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Bridgeville library to try out ‘blackout’ art |

Bridgeville library to try out ‘blackout’ art

On March 28, teenagers will be offered the opportunity to deface books, but with creative intent.

A program at Bridgeville Public Library, called “Blackout Poetry,” will allow participants to put Sharpies to the pages of old books. With each bold stroke, they’ll use the remaining words to compose a poem, using someone else’s words.

Jessica Lamb, the new young adult librarian and head of circulation, found the idea in “Newspaper Blackout,” a book by Austin Kleon. She realized the same idea would work with many of the old books the library was storing.

“We have 20 boxes of old books from the used book store,” she said.

The Washington Avenue shop, which had been supported by the Friends of the Library, closed last year. Some of what had been displayed there will be used for book crafts.

“The old books now have a new artistic purpose,” said Lamb, a resident of Cecil. “More of a life than they would have had.”

And the old things help to bring a new life to the library as teens visit and find fun and interesting ideas there.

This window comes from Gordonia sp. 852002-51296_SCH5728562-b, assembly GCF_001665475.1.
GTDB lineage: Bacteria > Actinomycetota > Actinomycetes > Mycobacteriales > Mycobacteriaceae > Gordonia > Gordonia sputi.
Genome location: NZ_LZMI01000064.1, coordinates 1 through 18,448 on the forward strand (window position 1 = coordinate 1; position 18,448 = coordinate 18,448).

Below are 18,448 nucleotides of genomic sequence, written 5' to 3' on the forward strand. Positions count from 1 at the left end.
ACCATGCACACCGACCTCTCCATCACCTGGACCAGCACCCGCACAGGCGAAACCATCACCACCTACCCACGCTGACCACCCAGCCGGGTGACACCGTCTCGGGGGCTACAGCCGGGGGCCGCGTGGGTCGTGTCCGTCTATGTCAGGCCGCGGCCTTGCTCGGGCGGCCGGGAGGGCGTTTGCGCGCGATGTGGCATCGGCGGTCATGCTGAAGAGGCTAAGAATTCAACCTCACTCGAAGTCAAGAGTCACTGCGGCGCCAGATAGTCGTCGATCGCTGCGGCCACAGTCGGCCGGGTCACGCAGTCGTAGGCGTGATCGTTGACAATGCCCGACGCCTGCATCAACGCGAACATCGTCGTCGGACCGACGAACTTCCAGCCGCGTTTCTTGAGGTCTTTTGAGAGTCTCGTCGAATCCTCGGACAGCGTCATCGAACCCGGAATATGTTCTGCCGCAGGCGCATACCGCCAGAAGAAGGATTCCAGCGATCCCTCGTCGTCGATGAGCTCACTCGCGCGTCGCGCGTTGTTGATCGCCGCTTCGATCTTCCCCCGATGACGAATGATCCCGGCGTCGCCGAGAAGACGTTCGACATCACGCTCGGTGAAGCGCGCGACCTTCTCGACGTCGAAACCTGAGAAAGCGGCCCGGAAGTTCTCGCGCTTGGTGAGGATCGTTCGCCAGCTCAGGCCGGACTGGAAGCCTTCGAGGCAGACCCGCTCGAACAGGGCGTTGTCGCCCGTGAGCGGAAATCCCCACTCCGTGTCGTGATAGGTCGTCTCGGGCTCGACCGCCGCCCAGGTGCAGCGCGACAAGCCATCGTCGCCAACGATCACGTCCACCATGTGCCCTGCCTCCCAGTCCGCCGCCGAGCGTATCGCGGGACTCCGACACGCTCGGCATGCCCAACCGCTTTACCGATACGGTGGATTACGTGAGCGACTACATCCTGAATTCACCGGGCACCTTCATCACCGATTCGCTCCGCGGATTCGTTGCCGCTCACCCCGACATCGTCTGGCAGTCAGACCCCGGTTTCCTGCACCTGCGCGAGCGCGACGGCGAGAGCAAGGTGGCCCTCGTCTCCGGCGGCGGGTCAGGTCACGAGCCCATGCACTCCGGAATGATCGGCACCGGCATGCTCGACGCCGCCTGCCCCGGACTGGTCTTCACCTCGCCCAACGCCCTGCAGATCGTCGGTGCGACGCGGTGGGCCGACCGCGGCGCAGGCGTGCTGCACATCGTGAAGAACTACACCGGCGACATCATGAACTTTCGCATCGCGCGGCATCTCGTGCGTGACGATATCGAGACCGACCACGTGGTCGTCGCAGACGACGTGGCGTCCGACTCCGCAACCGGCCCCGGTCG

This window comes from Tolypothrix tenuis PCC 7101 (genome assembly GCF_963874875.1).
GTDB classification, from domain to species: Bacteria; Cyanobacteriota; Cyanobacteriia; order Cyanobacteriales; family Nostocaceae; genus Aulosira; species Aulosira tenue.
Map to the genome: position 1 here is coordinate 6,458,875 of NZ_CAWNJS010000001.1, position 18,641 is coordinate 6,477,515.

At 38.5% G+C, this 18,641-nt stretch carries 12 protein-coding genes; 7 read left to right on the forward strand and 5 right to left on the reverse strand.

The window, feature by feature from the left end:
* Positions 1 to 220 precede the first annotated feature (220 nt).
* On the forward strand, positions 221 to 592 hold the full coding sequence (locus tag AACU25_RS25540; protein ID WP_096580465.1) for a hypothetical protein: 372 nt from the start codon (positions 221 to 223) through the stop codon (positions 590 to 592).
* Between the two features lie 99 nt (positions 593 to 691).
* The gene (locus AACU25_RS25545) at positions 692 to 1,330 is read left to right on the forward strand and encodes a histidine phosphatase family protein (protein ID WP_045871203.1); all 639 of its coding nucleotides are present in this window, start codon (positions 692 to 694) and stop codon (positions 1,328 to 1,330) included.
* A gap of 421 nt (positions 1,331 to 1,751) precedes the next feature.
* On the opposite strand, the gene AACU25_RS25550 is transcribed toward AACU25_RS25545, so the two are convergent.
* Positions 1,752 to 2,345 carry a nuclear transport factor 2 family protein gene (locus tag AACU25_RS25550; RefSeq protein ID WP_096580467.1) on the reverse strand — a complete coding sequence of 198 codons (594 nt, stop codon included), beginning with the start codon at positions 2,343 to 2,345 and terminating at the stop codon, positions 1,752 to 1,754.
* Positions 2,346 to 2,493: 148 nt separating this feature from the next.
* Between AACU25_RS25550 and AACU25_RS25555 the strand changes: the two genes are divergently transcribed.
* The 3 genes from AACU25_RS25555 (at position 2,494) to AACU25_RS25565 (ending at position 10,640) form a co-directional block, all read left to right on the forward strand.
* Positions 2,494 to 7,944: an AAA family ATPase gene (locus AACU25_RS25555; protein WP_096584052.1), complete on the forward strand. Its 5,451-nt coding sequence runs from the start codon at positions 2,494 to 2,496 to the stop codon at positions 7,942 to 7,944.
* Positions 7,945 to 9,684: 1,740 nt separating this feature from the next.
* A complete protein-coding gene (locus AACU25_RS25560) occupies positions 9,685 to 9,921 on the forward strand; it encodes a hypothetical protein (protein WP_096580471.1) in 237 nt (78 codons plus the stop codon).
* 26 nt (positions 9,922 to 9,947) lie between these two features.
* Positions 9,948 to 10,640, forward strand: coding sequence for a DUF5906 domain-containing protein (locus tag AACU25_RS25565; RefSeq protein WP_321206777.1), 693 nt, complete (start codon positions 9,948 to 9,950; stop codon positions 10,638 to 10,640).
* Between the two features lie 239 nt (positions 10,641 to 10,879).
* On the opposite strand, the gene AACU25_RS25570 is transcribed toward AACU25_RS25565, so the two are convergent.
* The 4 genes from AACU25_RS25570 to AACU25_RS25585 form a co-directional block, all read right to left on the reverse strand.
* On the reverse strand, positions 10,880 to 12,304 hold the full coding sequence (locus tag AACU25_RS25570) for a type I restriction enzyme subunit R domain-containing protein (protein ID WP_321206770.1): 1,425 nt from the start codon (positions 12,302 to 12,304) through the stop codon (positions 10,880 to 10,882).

“The library’s role is to build a community for all ages,” said Cheryl Napsha, director of Bridgeville and South Fayette libraries. “Being a teenager is not easy, but the library is a safe space where teens can find their people.”

Programs, such as the “blackout” exercise, will encourage reading, continued creativity and perhaps taking a look at some of the poets in the library’s collection during April, which is National Poetry Month.

The offerings on the shelves are “really modern, immediate and relevant to their thoughts, feelings and lives,” said Lamb, 25, and a recent library science master’s graduate from the University of Pittsburgh.

She said she hopes the poetry program fosters more interest in returning to the library, and she is searching for exciting ways to make that happen.

“Jessica is in tune with what’s happening,” Napsha said. “She has an innate respect for teens and wants to give them what they need.”

That’s any librarian’s first purpose for each audience it serves, whether it is a group of 30 or three.

“One of the most important things we do is teen services,” Lamb said. “This is a place where they choose to be.”

Bridgeville Public Library is located at 505 McMillen St., Bridgeville.

Dona S. Dreeland is a staff writer for Trib Total Media. She can be reached at 412-388-5803 or [email protected].

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